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Gathering intelligence

本文作者: 21ST
期号:144  阅读数:3817
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Which techniques can be used to make deductive learning both appropriate and effective in the business English classroom? Here are some ideas and examples.Tonya Trappe and Graham Tullis

1. MATCHING

There are three main ways of presenting matching in the classroom.

A. Give rules and examples, then ask students to match more examples

The prefix “out” can be added to certain verbs to indicate that something is done better. Study this example:

Outthinking — to think in a more intelligent way

Match the verbs below (a — c) with their meanings (1 — 3).

a) outmaneuver b) outperform c) outbid

1. to use tactics to gain advantage

2. to compete more effectively

3. to buy something with a higher offer

B. Give rules and ask students to match examples

It is common for people to receive memos which are not especially relevant to them. When writing a memo, it is important to start with a sentence that makes the purpose clear.

Look at the following reasons for writing memos:

1. To give instructions or directives.

2. To remind people about deadlines or dates.

3. To respond to an enquiry.

4. To give a summary of a trip or meeting.

Match the reasons 1 — 4 above with the purpose or statement a — d below.

a. This is a response to your request to research ethical investment funds.

b. This memo presents an overview of the visit to Jordan, 14 — 18 May.

c. This is to inform you of changes to procedure for submitting budgets.

d. All quarterly financial reports are due by 15 March.

C. Examples followed by rules

Study these examples and then answer the questions below about the tense.

a. Company bosses are beginning to rediscover their animal spirits.

b. As many as three out of every four deals have failed to create…

c. Companies have found by then that they could add…

d. A strategy which …regularly proves the ruin of many…

1. Which example:

a. refers to unspecified time or a period of time up to the present?

b. refers to a situation in the present?

c. refers to a repeated action in the past?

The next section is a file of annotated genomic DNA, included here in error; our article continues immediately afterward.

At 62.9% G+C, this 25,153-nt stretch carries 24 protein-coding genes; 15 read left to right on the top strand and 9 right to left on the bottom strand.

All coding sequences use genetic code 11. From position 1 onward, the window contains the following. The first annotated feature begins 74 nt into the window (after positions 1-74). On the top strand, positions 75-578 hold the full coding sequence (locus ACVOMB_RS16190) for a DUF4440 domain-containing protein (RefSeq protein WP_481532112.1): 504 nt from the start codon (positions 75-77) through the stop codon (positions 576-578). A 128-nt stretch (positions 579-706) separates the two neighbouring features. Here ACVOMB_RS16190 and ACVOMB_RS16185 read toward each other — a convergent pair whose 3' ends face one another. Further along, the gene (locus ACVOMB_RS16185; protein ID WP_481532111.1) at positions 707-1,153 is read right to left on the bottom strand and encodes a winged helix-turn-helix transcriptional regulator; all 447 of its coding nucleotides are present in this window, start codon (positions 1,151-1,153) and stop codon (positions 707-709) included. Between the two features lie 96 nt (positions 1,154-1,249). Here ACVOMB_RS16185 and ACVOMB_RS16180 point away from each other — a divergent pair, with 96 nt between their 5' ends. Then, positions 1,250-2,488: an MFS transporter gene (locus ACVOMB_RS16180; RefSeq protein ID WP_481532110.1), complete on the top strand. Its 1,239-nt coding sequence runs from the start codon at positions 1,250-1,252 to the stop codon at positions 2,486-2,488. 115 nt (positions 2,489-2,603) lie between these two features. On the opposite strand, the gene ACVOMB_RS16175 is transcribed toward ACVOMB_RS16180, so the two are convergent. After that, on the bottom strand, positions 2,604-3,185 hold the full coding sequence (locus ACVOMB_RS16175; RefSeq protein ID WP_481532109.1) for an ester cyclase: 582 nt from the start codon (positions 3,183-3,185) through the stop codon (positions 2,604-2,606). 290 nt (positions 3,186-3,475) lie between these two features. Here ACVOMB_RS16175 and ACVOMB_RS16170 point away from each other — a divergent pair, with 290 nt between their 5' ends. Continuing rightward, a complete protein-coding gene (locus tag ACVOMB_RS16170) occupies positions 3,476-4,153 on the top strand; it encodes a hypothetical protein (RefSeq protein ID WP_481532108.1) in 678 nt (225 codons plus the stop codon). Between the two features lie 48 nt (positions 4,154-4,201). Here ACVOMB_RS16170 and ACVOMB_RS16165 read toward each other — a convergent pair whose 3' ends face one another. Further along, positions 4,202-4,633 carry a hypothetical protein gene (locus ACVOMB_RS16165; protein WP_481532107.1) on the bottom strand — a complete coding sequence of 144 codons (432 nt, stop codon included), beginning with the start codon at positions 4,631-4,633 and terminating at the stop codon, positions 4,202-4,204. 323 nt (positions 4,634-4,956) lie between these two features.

d. gives the background information or an explanation for a past event?

2. Which tense is used in each example?

INTRODUCTION

MOST language teaching is inductive: the learner is given examples and asked to work out the rules. A lot of business training, on the other hand, is deductive: the trainees are given rules and expected to apply them. The deductive approach can have advantages. It gets straight to the point, and therefore can be time saving. It respects the intelligence and maturity of many — especially adult — students and acknowledges the role of cognitive processes in language acquisition. It confirms the students’ expectations about classroom learning.

2. FROM DISCUSSION TO RULES

IN business English we often teach students how things are done in English-speaking countries. This may differ from the way the student is used to. Here is one way of working with a short text on business conventions.

Asking questions

In negotiations it is better not to make any proposals until you have found out as much as possible about what the other side needs and what their priorities are. To do this you should:

spend more time listening than speaking.

not assume you know what they want.

ask what’s important to you and why?

get more information by asking what else is important?

ask for clarification to make sure you have understood.

Before you present the text, put the students in groups and then set the scene and ask them to discuss the best approach by giving them a list of questions to look at. For example:

You are a supplier meeting a prospective client for the first time.

1. Should you spend more time listening and talking?

2. How important is it to check information you already have?

3. Is it better to ask too many or too few questions?

3. CATEGORIZATION

A variation on the matching exercise that is most useful with words or fixed phrases is to get the students to categorize them ?in business English this often means sorting them by function ?by how they are used in a business context.

Introducing the task

If you have never done a categorization exercise with your students before or if they are unfamiliar with the idea of functions here is a way to introduce the task type.

Put this list of phrases up on the blackboard.

a) Another option is…

b) Here’s what I have in mind.

c) That’s out of the question.

d) Of course, you’ll have to.

e) No way!

f) You’ve got a deal!

g) Alternatively, we could…

h) Done!

i) I’ll have to think that over…

j) We’ll need more time.

Now divide the class into three or four groups and ask them to sort the phrases into three or more categories. Give each group a different category to work on. Here are some ideas for categories:

Grammar Meaning Formality Usefulness

You can now introduce the idea of functions — what the phrases are used for in a business context. First present the general business function, which in this class is negotiating. Before you negotiate, you should have a clear idea of your objectives and strategy. You should also find out what common ground you have with the other side and understand what points are hardest to negotiate.

Give the students a list of microfunctions and ask them to match the phrases to them. See examples of microfunctions below.

1. Presenting an initial offer.

1. Presenting an initial offer. 2. Refusing an offer.

3. Imposing conditions. 4. Making a counter-proposal.

5. Reaching agreement. 6. Postponing a decision.
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